‘In 1967 I was racing a 1300 Veloce but I wanted something faster, and in late ’68, after the SCCA National Championship was over, two Alfa race cars came up for sale. The asking price for each was something like $15,000 and I thought, well, that’s not happening! Then, in June of ’69, a friend called me up and said “Those cars are for sale at $3000 apiece”.

‘That was still a fair bit of money in 1969, but I called up Lee Midgley, who was the owner/driver of the Alfa that placed second in the 1968 US Champions race at Riverside, and sent him a deposit for his car. He ran an Alfa dealership called Sports Car Service in Riverside, California, with fellow racer Bob Griffith, and Bob’s was the other car for sale. ‘I collected my car on 13 June. It was a full race car then, still with a 1600cc engine but with GTA gearbox and sliding-block GTA rear suspension. I believe the reason it was painted orange was because the Alfa parts department sponsored the car in some way, and their parts came in orange-and-white boxes. At that time, I didn’t have a clue about any connection with the movie.’

1967 The Graduate Alfa Romeo Duetto race car in California 1969
1967 The Graduate Alfa Romeo Duetto race car in California 1969

Karen competed with the car from 1969 to ’1972, when her job took her to Nashville and then, in the mid-70s, to Colorado. It was at an Alfa Owners Club of Colorado meet that she first heard that she owned a movie car.

‘The club was meeting at the Alfa showroom in Denver, and afterwards I was having a few beers with one of the sales guys and he said, “You do realise your car is the one from The Graduate?” So I did some checking, and Lee Midgley – who, unfortunately, passed some years ago – confirmed that his was the movie car. But even then, just ten years after the movie had been made, it wasn’t easy getting any information. Nobody kept any records.

‘The Alfa did come with a manufacturer’s statement of origin, which stated that the car had never been registered in the US [a fake Californian plate, OUP 367, was used in the movie]. So I think that maybe Alfa Romeo owned it during the filming, and then worked out a deal with Lee Midgley, who was an Alfa dealer but who had been racing a Triumph TR3 in ’1967. A second race car was built-up for Bob Griffith to drive, but that wasn’t a movie car and it has since disappeared. To be honest, while it was kind of cool to think mine had been used in The Graduate, I wasn’t too bothered. It was just my race car.’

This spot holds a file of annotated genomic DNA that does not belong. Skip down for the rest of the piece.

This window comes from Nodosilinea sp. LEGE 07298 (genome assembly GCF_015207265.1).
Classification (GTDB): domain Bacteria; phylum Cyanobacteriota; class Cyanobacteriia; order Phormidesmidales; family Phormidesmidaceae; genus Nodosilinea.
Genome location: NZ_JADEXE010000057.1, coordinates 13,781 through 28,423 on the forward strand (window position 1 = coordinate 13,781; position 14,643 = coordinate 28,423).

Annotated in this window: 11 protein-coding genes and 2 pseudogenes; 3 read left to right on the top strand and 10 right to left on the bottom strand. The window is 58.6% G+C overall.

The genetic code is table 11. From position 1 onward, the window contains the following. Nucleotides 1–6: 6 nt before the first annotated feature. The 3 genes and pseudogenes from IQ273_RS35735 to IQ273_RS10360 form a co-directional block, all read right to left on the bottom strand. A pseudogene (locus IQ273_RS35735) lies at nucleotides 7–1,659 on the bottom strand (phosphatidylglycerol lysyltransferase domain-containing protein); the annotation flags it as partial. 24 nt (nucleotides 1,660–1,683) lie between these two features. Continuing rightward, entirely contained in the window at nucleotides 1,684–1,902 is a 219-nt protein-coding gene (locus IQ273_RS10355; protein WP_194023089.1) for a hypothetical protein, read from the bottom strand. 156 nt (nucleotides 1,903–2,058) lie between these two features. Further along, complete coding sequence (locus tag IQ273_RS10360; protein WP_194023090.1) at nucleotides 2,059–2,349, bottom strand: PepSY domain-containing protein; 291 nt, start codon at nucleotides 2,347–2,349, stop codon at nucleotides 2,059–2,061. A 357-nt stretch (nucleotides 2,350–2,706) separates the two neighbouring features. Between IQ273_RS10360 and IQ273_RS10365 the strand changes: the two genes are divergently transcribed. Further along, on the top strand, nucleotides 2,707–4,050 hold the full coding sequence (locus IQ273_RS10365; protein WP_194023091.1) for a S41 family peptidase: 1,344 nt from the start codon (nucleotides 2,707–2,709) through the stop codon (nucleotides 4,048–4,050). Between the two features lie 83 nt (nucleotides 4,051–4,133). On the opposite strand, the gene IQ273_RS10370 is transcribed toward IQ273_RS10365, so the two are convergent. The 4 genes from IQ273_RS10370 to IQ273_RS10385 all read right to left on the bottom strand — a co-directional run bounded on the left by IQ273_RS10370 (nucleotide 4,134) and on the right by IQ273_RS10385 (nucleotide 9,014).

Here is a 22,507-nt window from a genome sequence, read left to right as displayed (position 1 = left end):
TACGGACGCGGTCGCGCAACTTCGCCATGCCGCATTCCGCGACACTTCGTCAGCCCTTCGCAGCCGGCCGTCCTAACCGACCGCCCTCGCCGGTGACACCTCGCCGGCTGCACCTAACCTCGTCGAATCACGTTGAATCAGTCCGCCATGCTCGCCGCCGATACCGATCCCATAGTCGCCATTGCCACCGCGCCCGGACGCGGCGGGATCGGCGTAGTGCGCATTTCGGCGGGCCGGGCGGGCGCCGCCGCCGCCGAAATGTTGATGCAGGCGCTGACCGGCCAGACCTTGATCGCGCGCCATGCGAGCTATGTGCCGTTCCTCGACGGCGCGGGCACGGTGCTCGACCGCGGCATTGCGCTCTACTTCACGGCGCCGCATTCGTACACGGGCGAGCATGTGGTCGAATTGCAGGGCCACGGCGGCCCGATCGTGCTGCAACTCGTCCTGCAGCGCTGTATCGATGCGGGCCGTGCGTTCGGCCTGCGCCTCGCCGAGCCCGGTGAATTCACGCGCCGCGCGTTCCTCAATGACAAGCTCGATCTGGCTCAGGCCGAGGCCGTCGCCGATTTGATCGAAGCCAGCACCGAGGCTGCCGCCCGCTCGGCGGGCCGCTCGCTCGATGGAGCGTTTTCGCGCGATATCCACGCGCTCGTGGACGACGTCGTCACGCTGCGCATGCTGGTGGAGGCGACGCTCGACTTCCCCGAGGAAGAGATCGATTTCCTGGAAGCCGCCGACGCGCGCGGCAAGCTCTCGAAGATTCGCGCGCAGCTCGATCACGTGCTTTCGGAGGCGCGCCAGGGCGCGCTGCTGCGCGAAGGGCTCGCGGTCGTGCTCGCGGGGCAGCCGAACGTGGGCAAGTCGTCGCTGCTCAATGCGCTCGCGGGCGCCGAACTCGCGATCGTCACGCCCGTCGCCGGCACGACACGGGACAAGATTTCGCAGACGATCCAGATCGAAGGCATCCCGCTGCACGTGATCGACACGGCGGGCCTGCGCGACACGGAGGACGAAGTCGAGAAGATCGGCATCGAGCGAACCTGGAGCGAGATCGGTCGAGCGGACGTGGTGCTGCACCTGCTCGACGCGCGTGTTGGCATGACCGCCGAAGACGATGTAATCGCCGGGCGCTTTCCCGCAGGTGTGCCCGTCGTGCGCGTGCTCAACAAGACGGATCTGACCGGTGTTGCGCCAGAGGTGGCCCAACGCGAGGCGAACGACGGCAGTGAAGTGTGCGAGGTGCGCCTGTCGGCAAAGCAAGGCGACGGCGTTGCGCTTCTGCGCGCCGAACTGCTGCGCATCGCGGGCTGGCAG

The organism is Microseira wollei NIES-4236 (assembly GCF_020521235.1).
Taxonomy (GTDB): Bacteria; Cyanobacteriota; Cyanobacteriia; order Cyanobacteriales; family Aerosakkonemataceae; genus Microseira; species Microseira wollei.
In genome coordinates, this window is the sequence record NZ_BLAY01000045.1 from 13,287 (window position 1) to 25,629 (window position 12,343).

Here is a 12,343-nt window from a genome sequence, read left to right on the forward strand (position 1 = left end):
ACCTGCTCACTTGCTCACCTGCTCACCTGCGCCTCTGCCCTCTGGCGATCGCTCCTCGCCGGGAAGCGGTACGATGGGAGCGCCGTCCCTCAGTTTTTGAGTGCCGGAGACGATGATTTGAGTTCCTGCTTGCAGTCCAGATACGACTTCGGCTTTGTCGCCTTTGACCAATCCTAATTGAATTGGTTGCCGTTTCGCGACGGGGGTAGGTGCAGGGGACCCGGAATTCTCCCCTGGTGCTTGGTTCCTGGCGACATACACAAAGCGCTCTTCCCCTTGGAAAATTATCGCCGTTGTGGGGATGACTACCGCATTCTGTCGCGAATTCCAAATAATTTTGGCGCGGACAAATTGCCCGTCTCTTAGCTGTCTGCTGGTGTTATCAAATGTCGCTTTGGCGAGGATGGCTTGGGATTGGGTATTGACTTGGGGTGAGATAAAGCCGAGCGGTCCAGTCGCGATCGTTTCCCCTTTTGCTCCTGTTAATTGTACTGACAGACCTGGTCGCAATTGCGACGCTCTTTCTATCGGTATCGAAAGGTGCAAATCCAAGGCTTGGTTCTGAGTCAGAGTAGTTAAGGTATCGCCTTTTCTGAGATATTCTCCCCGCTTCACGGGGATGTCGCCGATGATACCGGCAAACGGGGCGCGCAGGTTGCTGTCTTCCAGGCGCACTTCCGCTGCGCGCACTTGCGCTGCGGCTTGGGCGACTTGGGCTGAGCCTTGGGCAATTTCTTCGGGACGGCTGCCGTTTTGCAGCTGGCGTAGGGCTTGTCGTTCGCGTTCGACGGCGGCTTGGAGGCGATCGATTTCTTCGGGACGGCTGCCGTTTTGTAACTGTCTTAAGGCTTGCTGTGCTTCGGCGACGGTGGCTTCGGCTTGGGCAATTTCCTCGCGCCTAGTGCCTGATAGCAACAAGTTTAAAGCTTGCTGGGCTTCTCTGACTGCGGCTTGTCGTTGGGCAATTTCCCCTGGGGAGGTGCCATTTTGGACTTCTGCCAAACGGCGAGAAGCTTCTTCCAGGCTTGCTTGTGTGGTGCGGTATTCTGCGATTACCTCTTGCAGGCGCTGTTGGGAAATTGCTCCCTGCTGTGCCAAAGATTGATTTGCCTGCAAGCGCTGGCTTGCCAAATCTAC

Nevertheless, Karen was interested enough to speak with some of her Alfa contacts on the West Coast, where her father had been a founder member of the owners club in California, and the consensus was that three Duettos had been used in the movie. One was written off and Karen has one. As for the putative third car? No-one knows, and it seems unlikely now that anyone ever will.

The odds get longer with every passing year. Acting on a tip-off from photographer Evan Klein, Octane contacted the listed address for a certain Joel Schiller, who was assistant to the production designer on The Graduate. Unfortunately, Mr Schiller passed away on 17 January this year, and with him perhaps went the last opportunity to learn the truth about The Graduate Alfas. Unless anyone out there knows better?

1967 The Graduate Alfa Romeo Duetto

The Graduate is being re-released this summer by StudioCanal on DVD, Blu-Ray and EST to mark its 50th anniversary, specially restored in 4K Ultra High Definition from the original 35mm footage. It will also have a two-week run at the British Film Institute on London’s South Bank from 23 June.

‘The Graduate was timely product placement for the Duetto, which made its debut at Geneva in March 1966’

Below and facing page Dustin Hoffman abuses his Alfa in The Graduate; half-a-century on, another Spider poses outside the University of Southern California, Los Angeles – standing in for Berkeley, near San Francisco, in the movie.

‘Very little has appeared in print or online about the cars used in the movie, because no records were kept’

Above and facing page Los Angeles optician Haig Chorbajian exercises his 1750 Spider before halting outside the very church (top left) from which Ben rescues Elaine in the movie.

‘One of the Alfas from the movie was turned into a race car soon after shooting wrapped – and we’ve tracked it down’

Above Hard to imagine, but this is one of the original Duettos from The Graduate, transformed into a race car and snapped with Karen Macgowan’s 1300 Spider Veloce in California in 1969.